A similar incident occurred years later, when religious observers and the political community influenced a large number of people who were willing to pull the trigger and shoot the prime minister. In both cases, the State of Israel, the national leadership, the State Attorney’s Office and the legal system, all failed, thereby seriously damaging Israeli statehood. The members of the underground were pardoned by politicians and legal advisers, thus establishing a new standard in national humiliation, by which people who murder and damage statehood gain recognition and later influence the government in Israel. Yigal Amir’s pistol was just a pistol The events themselves and the validation the underground activists received are tantamount to a moral national rift, behind which lies an attempt to establish new state laws that will overshadow state laws and determine the future of the state. This formed the basis of an ideology that gave rabbis a ‘license’ to determine that Rabin was not a legitimate prime minister, and therefore it was permissible to assassinate him.
Today, we all understand that Yigal Amir’s pistol was nothing more than a pistol. But Amir’s act of murder expressed the views of many settlers in Judea and Samaria and of the Religious Zionist movement. The planted seed has grown into a toxic branch In 1987, when I was the defense minister’s personal aide, I did not know what we all know today. Back then I scoffed at what the mayor of Kiryat Arba told me, and I did not believe that behind his words hid a dangerous trend that would become part of the history of the State of Israel. He turned to me after he heard that the Labor Party was planning to promote Rabin’s candidacy for prime minister and asked me to stop the process.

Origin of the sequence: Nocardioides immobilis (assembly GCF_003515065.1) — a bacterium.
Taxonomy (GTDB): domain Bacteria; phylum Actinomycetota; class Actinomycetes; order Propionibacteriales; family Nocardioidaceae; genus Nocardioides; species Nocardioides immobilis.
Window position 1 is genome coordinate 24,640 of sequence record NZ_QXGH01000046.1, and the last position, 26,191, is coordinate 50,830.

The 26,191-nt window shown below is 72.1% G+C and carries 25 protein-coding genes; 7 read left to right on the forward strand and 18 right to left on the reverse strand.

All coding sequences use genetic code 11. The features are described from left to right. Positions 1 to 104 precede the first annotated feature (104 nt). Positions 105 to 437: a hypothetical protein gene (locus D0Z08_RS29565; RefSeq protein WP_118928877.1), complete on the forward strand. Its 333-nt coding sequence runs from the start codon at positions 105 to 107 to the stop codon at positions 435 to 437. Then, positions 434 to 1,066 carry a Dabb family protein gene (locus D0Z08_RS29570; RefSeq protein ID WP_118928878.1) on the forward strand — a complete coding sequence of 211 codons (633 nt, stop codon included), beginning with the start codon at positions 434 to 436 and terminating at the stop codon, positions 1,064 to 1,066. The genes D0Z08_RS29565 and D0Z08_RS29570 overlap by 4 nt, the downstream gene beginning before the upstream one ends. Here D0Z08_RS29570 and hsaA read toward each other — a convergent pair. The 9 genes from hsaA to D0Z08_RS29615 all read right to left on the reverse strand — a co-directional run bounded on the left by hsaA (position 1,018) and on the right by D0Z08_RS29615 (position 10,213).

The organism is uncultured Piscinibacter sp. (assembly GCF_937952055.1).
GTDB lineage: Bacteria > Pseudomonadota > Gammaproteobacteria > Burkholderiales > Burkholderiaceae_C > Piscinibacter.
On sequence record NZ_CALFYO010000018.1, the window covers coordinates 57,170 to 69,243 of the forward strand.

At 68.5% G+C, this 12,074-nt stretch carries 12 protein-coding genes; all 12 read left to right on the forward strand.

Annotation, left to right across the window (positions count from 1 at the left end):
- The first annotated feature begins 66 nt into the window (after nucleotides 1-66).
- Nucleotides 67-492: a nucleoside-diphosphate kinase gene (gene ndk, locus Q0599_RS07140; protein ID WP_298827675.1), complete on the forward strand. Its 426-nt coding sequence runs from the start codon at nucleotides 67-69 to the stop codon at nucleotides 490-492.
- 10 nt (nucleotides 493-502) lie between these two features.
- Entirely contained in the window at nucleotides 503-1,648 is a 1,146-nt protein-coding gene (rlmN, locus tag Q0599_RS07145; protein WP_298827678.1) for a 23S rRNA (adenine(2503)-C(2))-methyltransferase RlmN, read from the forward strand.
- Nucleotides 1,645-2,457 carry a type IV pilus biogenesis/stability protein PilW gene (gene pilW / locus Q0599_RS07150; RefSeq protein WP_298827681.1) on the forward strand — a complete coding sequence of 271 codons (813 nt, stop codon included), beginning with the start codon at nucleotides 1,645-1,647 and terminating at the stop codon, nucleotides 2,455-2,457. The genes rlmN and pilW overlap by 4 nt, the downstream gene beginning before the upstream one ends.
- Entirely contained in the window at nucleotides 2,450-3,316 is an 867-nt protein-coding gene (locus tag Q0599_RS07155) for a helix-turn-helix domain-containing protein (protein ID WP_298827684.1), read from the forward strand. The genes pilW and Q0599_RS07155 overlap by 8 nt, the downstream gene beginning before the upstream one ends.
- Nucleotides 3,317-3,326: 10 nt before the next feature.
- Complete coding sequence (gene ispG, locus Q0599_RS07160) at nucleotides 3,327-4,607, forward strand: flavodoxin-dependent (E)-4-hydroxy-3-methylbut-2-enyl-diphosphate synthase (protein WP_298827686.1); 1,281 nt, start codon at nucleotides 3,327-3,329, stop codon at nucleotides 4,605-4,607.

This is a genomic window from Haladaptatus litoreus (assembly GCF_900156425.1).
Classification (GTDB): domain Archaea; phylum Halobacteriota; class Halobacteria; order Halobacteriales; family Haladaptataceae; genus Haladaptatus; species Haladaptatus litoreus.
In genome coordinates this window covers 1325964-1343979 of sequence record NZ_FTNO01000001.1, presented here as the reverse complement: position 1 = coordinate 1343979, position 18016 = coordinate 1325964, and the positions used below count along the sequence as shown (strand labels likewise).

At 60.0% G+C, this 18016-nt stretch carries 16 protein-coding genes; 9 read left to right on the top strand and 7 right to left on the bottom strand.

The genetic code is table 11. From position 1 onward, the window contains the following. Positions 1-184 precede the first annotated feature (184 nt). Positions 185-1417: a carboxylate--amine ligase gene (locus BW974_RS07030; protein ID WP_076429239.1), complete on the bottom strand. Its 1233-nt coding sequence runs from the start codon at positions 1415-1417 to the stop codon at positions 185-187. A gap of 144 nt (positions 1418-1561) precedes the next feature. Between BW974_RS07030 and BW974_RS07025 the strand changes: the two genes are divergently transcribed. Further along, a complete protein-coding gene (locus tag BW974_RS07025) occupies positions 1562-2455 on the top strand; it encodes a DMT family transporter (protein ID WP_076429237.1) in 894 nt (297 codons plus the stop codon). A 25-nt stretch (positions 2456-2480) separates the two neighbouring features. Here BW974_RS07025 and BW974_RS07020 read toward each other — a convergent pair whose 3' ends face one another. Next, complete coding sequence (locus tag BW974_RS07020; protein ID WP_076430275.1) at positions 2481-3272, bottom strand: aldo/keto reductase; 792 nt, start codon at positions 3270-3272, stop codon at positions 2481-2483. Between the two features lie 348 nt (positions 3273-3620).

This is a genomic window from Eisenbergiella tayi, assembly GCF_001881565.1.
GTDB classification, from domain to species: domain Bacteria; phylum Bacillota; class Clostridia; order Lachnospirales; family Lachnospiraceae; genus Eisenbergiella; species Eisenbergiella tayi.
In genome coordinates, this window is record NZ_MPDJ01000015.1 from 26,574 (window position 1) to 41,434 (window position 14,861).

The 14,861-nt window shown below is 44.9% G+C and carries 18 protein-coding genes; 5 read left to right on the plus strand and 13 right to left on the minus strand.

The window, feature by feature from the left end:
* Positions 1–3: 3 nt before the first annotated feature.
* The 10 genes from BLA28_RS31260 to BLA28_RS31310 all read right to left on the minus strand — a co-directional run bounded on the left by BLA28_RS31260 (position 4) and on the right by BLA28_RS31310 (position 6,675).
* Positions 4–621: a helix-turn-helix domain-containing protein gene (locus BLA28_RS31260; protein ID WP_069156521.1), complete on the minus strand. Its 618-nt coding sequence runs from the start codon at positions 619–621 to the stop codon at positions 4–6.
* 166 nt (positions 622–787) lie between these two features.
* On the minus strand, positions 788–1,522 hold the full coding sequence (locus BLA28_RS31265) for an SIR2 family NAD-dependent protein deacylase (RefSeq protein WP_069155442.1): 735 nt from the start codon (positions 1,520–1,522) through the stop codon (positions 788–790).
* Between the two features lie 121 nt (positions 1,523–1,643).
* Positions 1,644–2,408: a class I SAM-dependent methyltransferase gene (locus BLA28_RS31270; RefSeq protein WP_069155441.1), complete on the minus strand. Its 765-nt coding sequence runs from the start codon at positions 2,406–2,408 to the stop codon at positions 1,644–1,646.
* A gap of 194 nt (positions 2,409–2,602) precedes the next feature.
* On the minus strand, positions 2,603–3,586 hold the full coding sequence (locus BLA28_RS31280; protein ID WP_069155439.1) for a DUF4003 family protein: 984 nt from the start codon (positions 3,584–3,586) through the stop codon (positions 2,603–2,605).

He explained that Rabin had a good chance of being elected because he was more consensual than other candidates. He concluded by saying that since Rabin was honest and sincere, there was a good chance that he would advance the political process, and if that happened he would be in danger of being assassinated. This story is the expression of a trend that allows the public to do whatever it wants, and whose members are not subject to the rule and the laws of the state. One of the current ministers of the government surpassed himself, when a few years ago he said to me—we will conquer you in the end. A subject that must return to public debate The series places this important issue on the public agenda once again, an issue that unfortunately is becoming far removed from the younger generation that is unfamiliar with the events and how terrible they were.
Nor is it aware that the actions of the underground actually planted the seed for the assassination of the prime minister and established the standard that it is permissible to murder a prime minister. The Jewish Underground has had a destructive effect on the fate of the state to this day, because for years the Israeli government has been controlled by these same vigilantes, who are the main proponents of a “sit and do nothing” policy; a policy that is delaying the peace process, hinders progress in negotiations with the Palestinians and strengthens the existence of a single binational state with no attempt to seek a solution. By turning a blind eye, the current government maintains the continuity of the Jewish Underground to this day.